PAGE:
The Sanaa government in Yemen has accused the Saudi-led coalition of carrying out a systematic campaign aimed at depleting the country’s natural resources by the consistent looting of Yemeni gas and crude oil.
According to government officials, the coalition has looted and sold millions of barrels of Yemeni crude oil – worth hundreds of millions of dollars – by dispatching large tankers that arrive at the country’s ports “at an almost monthly rate,” media reported.
On 26 June, a tanker operated by the UAE set off from Radhum port in Yemen’s southern Shabwa province, having stolen more than 400,000 barrels of crude oil from the oil-rich region, according to the state-run Saba News Agency.
Three days later, another coalition tanker arrived at Yemen’s Al-Nashma port and looted over 100,000 tons of crude oil, amounting to around one million barrels and worth $114 million.
According to a list of figures, obtained by Al-Mayadeen from a “special source” in the Yemeni Oil Ministry, the looting of Yemen’s natural wealth by the Saudi-led coalition has been taking place incessantly since the start of this year.
On 19 January, 2.5 million barrels of Yemeni oil were looted from Dabba port in the Hadhramaut province. The oil was transported on behalf of the Saudi-led coalition by a ship named ‘Politaris’, bound for China.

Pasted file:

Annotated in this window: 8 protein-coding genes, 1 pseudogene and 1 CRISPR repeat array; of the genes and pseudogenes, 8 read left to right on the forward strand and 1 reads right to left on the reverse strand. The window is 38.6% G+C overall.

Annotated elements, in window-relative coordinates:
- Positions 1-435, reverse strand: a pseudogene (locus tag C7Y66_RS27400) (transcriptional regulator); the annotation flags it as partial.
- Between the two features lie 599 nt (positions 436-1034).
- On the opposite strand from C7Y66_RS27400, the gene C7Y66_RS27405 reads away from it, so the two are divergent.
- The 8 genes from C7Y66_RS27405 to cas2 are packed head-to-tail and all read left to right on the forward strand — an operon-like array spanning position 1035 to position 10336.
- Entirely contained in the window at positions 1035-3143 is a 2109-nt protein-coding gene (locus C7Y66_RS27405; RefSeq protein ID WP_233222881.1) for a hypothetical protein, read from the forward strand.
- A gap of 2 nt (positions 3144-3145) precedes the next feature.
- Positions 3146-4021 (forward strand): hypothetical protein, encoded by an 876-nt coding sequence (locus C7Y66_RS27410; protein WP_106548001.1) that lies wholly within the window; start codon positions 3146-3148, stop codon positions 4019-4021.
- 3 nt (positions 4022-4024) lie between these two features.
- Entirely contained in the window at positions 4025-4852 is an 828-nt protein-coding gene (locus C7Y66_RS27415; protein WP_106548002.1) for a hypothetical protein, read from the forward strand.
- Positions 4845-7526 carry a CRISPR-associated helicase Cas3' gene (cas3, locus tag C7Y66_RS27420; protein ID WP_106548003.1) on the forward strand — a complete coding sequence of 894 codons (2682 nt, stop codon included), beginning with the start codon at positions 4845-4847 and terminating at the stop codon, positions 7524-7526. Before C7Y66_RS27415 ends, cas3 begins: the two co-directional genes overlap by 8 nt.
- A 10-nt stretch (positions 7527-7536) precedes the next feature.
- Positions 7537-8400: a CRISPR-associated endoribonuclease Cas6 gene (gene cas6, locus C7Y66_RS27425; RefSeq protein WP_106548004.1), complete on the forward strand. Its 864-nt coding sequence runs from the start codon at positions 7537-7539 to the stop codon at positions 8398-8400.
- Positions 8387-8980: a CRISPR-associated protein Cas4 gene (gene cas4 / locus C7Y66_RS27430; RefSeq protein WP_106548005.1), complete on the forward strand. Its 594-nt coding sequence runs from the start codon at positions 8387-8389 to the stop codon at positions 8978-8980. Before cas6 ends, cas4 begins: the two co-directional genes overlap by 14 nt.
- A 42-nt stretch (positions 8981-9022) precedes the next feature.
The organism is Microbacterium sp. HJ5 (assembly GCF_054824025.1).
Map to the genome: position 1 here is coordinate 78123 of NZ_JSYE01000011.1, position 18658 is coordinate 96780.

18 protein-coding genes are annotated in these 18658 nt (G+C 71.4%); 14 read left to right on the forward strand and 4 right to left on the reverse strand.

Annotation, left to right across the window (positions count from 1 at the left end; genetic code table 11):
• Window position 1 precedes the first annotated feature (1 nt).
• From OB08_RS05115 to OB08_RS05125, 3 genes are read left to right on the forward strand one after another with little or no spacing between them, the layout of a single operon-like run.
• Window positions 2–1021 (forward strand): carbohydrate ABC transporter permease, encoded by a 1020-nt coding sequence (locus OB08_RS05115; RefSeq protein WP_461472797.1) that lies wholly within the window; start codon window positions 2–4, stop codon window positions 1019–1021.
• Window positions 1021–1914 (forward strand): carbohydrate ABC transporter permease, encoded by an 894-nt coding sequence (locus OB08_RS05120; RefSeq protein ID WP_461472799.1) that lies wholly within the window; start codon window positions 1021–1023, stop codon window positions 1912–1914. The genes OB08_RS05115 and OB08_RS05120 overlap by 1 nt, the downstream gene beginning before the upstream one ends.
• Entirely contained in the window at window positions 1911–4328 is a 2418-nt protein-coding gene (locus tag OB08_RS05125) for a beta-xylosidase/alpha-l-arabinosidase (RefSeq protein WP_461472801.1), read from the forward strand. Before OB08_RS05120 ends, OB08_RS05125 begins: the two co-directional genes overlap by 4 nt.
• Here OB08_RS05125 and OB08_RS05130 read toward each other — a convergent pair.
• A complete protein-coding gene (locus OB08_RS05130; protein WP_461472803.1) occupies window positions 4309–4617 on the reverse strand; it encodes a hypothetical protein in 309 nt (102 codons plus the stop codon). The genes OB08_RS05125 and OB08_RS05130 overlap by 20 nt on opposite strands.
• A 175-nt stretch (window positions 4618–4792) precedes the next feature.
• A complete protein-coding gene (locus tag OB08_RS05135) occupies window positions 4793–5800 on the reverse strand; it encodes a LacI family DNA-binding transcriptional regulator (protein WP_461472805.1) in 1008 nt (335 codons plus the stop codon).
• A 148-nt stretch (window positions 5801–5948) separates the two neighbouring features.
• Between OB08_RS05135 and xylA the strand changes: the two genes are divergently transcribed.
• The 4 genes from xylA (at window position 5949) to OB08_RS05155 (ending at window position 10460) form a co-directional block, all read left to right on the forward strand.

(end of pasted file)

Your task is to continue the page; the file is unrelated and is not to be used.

The stolen oil was worth an estimated $217 million.
At the start of February, another two million oil barrels were stolen from the same port in Hadhramaut, worth around $200 million. Another million barrels worth $106 million were also looted that month.
In the month of April, 3.3 million oil barrels worth almost $400 million were looted by the coalition, while over 2.2 million barrels were stolen in Hadhramaut’s Ash Shihr port in May, worth over $270 million.
“The value of the loot from crude oil and gas revenues during the month of May amounted to about 180 billion Yemeni riyals, which is enough to pay the salaries of state employees for about three months,” local media reported.
Government employees operating in the areas under the control of the Saudi-backed administration have not received their salaries in years, which violates the condition put forth by the National Salvation Government (NSG) upon the extension of the UN-brokered ceasefire agreement.
According to the NSG, Yemen’s oil revenues cover around 80 percent of the state budget.
Earlier this month, a member of Yemen’s Supreme Political Council, Muhammad Taher Anam, warned the coalition that companies and ships involved in the looting of Yemeni oil will be targeted by the Ansarallah resistance movement if theft persists.
On 3 July, the prime minister of the Sanaa government, Abdulaziz Saleh bin Habtoor, said that the looting of Yemen’s oil by the Saudi-led coalition is carried out under US directives, and is part of a scheme by Washington to control Yemeni oil through its Gulf allies.